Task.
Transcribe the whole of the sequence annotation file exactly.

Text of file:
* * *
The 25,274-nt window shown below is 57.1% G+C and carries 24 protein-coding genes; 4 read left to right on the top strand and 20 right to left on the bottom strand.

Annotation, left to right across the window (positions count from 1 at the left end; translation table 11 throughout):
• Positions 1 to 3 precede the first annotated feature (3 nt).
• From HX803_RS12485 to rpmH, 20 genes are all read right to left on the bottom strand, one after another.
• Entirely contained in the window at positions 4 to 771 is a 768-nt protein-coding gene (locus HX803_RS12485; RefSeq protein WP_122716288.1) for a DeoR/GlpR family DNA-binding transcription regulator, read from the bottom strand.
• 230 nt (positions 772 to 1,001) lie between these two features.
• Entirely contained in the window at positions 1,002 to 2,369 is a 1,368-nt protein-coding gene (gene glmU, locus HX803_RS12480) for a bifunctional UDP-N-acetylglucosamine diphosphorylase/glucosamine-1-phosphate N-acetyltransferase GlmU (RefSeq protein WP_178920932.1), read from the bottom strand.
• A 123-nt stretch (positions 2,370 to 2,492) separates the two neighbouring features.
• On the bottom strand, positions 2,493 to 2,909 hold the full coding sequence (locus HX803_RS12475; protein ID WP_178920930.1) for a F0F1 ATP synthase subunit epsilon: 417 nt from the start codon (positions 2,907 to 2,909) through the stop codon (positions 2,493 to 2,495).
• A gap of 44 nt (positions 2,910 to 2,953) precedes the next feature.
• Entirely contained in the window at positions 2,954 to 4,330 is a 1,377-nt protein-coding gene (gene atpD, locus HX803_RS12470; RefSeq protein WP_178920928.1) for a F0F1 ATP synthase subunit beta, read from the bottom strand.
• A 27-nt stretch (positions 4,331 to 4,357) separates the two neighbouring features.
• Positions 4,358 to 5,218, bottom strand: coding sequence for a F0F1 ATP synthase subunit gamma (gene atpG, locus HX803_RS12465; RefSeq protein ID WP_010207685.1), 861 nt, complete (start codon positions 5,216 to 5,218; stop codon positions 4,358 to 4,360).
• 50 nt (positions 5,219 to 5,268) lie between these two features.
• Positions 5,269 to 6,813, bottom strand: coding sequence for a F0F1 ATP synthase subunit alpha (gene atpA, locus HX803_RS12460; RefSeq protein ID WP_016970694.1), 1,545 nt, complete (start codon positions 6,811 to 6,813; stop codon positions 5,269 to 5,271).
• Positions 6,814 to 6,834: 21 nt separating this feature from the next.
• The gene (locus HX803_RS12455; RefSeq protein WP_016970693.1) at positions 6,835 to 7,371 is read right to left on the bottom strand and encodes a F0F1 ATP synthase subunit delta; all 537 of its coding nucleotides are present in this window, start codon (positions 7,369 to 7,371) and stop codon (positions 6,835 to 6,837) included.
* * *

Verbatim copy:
The 25,274-nt window shown below is 57.1% G+C and carries 24 protein-coding genes; 4 read left to right on the top strand and 20 right to left on the bottom strand.

Annotation, left to right across the window (positions count from 1 at the left end; translation table 11 throughout):
• Positions 1 to 3 precede the first annotated feature (3 nt).
• From HX803_RS12485 to rpmH, 20 genes are all read right to left on the bottom strand, one after another.
• Entirely contained in the window at positions 4 to 771 is a 768-nt protein-coding gene (locus HX803_RS12485; RefSeq protein WP_122716288.1) for a DeoR/GlpR family DNA-binding transcription regulator, read from the bottom strand.
• 230 nt (positions 772 to 1,001) lie between these two features.
• Entirely contained in the window at positions 1,002 to 2,369 is a 1,368-nt protein-coding gene (gene glmU, locus HX803_RS12480) for a bifunctional UDP-N-acetylglucosamine diphosphorylase/glucosamine-1-phosphate N-acetyltransferase GlmU (RefSeq protein WP_178920932.1), read from the bottom strand.
• A 123-nt stretch (positions 2,370 to 2,492) separates the two neighbouring features.
• On the bottom strand, positions 2,493 to 2,909 hold the full coding sequence (locus HX803_RS12475; protein ID WP_178920930.1) for a F0F1 ATP synthase subunit epsilon: 417 nt from the start codon (positions 2,907 to 2,909) through the stop codon (positions 2,493 to 2,495).
• A gap of 44 nt (positions 2,910 to 2,953) precedes the next feature.
• Entirely contained in the window at positions 2,954 to 4,330 is a 1,377-nt protein-coding gene (gene atpD, locus HX803_RS12470; RefSeq protein WP_178920928.1) for a F0F1 ATP synthase subunit beta, read from the bottom strand.
• A 27-nt stretch (positions 4,331 to 4,357) separates the two neighbouring features.
• Positions 4,358 to 5,218, bottom strand: coding sequence for a F0F1 ATP synthase subunit gamma (gene atpG, locus HX803_RS12465; RefSeq protein ID WP_010207685.1), 861 nt, complete (start codon positions 5,216 to 5,218; stop codon positions 4,358 to 4,360).
• 50 nt (positions 5,219 to 5,268) lie between these two features.
• Positions 5,269 to 6,813, bottom strand: coding sequence for a F0F1 ATP synthase subunit alpha (gene atpA, locus HX803_RS12460; RefSeq protein ID WP_016970694.1), 1,545 nt, complete (start codon positions 6,811 to 6,813; stop codon positions 5,269 to 5,271).
• Positions 6,814 to 6,834: 21 nt separating this feature from the next.
• The gene (locus HX803_RS12455; RefSeq protein WP_016970693.1) at positions 6,835 to 7,371 is read right to left on the bottom strand and encodes a F0F1 ATP synthase subunit delta; all 537 of its coding nucleotides are present in this window, start codon (positions 7,369 to 7,371) and stop codon (positions 6,835 to 6,837) included.